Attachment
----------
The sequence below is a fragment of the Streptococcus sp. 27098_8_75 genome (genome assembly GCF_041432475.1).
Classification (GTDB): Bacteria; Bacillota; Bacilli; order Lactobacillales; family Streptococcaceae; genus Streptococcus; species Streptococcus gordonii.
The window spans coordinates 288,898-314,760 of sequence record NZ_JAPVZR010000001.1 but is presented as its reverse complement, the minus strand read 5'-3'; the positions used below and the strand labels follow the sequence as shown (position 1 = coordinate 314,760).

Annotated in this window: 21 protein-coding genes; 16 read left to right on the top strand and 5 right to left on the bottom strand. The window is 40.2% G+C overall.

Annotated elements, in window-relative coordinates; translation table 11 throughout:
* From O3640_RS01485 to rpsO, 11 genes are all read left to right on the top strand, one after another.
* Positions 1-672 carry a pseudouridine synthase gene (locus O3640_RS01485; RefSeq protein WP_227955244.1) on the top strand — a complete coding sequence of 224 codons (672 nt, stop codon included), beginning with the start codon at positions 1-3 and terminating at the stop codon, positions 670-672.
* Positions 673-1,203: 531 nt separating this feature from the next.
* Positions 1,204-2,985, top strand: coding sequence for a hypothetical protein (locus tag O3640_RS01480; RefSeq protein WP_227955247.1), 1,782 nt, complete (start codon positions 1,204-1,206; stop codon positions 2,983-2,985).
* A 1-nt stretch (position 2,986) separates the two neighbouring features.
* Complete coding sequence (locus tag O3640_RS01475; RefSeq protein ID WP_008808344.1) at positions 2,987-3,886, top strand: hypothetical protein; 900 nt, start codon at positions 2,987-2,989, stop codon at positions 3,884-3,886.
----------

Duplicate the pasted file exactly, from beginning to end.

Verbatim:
The sequence below is a fragment of the Streptococcus sp. 27098_8_75 genome (genome assembly GCF_041432475.1).
Classification (GTDB): Bacteria; Bacillota; Bacilli; order Lactobacillales; family Streptococcaceae; genus Streptococcus; species Streptococcus gordonii.
The window spans coordinates 288,898-314,760 of sequence record NZ_JAPVZR010000001.1 but is presented as its reverse complement, the minus strand read 5'-3'; the positions used below and the strand labels follow the sequence as shown (position 1 = coordinate 314,760).

Annotated in this window: 21 protein-coding genes; 16 read left to right on the top strand and 5 right to left on the bottom strand. The window is 40.2% G+C overall.

Annotated elements, in window-relative coordinates; translation table 11 throughout:
* From O3640_RS01485 to rpsO, 11 genes are all read left to right on the top strand, one after another.
* Positions 1-672 carry a pseudouridine synthase gene (locus O3640_RS01485; RefSeq protein WP_227955244.1) on the top strand — a complete coding sequence of 224 codons (672 nt, stop codon included), beginning with the start codon at positions 1-3 and terminating at the stop codon, positions 670-672.
* Positions 673-1,203: 531 nt separating this feature from the next.
* Positions 1,204-2,985, top strand: coding sequence for a hypothetical protein (locus tag O3640_RS01480; RefSeq protein WP_227955247.1), 1,782 nt, complete (start codon positions 1,204-1,206; stop codon positions 2,983-2,985).
* A 1-nt stretch (position 2,986) separates the two neighbouring features.
* Complete coding sequence (locus tag O3640_RS01475; RefSeq protein ID WP_008808344.1) at positions 2,987-3,886, top strand: hypothetical protein; 900 nt, start codon at positions 2,987-2,989, stop codon at positions 3,884-3,886.